Meet the Member Eli Woodyard
story by Jet Toberer Second-generation team roper, Eli Woodyard, of small town Max Meadows, Virginia, has been roping since he was 8 years old, and […]
story by Magie Downare-Nevius
Two-time finals qualifier, Olivia Townsend, is climbing to the top of the JrSRA leader board in three separate events within the senior girl’s age division. Competing in the breakaway roping, pole bending and team roping, the 15-year-old cowgirl has put hard work and dedication to the test and is proving that it all pays off in her fourth year with the organization. “Olivia is an all-around cowgirl, but breakaway roping is her passion and she just really meshes well with her horse,” mom said. Finishing last year in the middle of the pack, Olivia has matched her standing spots and is shooting for a breakaway year-end title. “Her competition level has really come up and she is doing so well,” mom said.
Bobbling at the beginning of last year, Olivia turned the tables to wow competitors and spectators alike, as the former barrel racing competitor dove to elite status within the North Carolina High School Rodeo Association (NCHSRA) Junior High Division, after a double horse exchange, and qualified for Nationals as a tri-event contender. “It was really quite remarkable, since she had only had a strong chance for half of the season,” mom said. “She had been under-mounted for the past few years, but is definitely mounted to match her abilities now, which has upped her game and she is doing really well.” Taking to her roping events on an 11-year-old sorrel mare (Big Fat Fanny, a.k.a. “Fanny” or “BFF”), Olivia has ascended to a current second place seed in the NCHSRA breakaway standings and seventh in the heeling ranks. “We bought Fanny last August and she and Olivia have really found chemistry together,” mom said. At the same time, Olivia has taken a top-10 position in the pole bending on her 23-year-old sorrel mare (Haley), whom she has had for a little over a year. “Haley doesn’t look her age and is in awesome shape. She has the attitude to get it done and is one bad cat when competing. She is really quite amazing and we‘re hoping for a strong comeback,” mom said. Olivia’s progression has brought her to sitting third in the all-around standings, but is leading the Rookie all-around standings. “Olivia would like to do well at the state finals and make Nationals her freshman year, along with winning the Rookie all-around,” mom said.
As a first generation competitor, Olivia’s foundation started with her miniature pony (Tommy) at 2 years old. “She didn’t play with baby dolls, but with horses when she was little. That love for horses, that she’s always had, just keeps growing,” mom said. While her mom (Lorie) grew up riding and later taught beginner riding lessons, Olivia was surrounded with equine and continued to fall in love to start competing in gymkhanas and helped her mom with lessons, when age allowed. “Her Aunt Teresa is a former roper and got Olivia into it and the sport has just been her passion ever since,” Lorie said.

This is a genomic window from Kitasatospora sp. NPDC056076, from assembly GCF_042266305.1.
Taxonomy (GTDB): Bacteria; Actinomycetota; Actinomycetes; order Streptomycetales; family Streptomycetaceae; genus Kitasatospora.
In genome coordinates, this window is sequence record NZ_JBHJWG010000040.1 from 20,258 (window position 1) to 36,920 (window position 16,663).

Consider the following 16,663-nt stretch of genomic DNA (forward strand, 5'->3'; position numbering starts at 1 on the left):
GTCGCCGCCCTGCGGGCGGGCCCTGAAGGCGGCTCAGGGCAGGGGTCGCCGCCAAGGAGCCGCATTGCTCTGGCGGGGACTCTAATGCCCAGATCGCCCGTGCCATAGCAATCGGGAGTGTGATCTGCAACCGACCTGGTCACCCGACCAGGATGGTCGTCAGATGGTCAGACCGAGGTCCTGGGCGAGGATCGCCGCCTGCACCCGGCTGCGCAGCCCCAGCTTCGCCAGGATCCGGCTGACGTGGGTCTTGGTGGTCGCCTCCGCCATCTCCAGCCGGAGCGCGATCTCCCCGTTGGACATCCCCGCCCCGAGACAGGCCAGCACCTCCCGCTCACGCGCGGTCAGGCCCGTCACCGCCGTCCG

Attending public school up until this year, the freshman decided to put her social aspects and extracurricular sports (volleyball and track) aside to home school with Omni Academy to fit her rodeo schedule. “It was the best decision that we’ve ever made. Olivia is a great student and loves being at home. It allows for more practice time, which has been a huge help,” Lorie said.
Aiming for a future as a Doctor of Veterinary Medicine, specializing in equine, Olivia will spend the summer working as an intern for a vet clinic. The Ashe County resident gets her background knowledge from her parents. As Lorie is a livestock specialist for the N.C. Department of Agriculture, her dad (Joe) is a personal farmer, raising and selling an average of 2, 000 round bales per year and caring for approximately 100 head of cattle. “Joe grew up with horses, but is more of an equipment man and also has a track hoe and dump truck business,“ Lorie explained. Helping her parents goes hand-in-hand with her involvement as the Vice President of the Junior Alleghany Cattlemen’s Association.
Rodeo Newstm (ISSN 1934-5224) is published 12 times a year, semi-monthly May-Nov; once in Dec Jan, Feb., March, and April by Publication Printers, 2001 S. Platte River Drive, Denver, Colo., 80223. Iris Ink, Inc., parent company of Rodeo News is located at 3604 WCR 54G, Laporte, Colo., 80535. Subscriptions are $30 per year. Periodicals postage paid at LaPorte, Colo., and additional mailing offices. POSTMASTER: Send address changes to Rodeo News, PO Box 842, LaPorte, Colo., 80535.
Canada Post (CPC) publication #40798037. Material in this publication may not be reproduced in any form without permission. Rodeo News carries advertising and editorials as a service to the readers. However, publication of advertisements and editorials in Rodeo News does not commit Rodeo News to agree with or guarantee any of the merchandise or livestock advertised.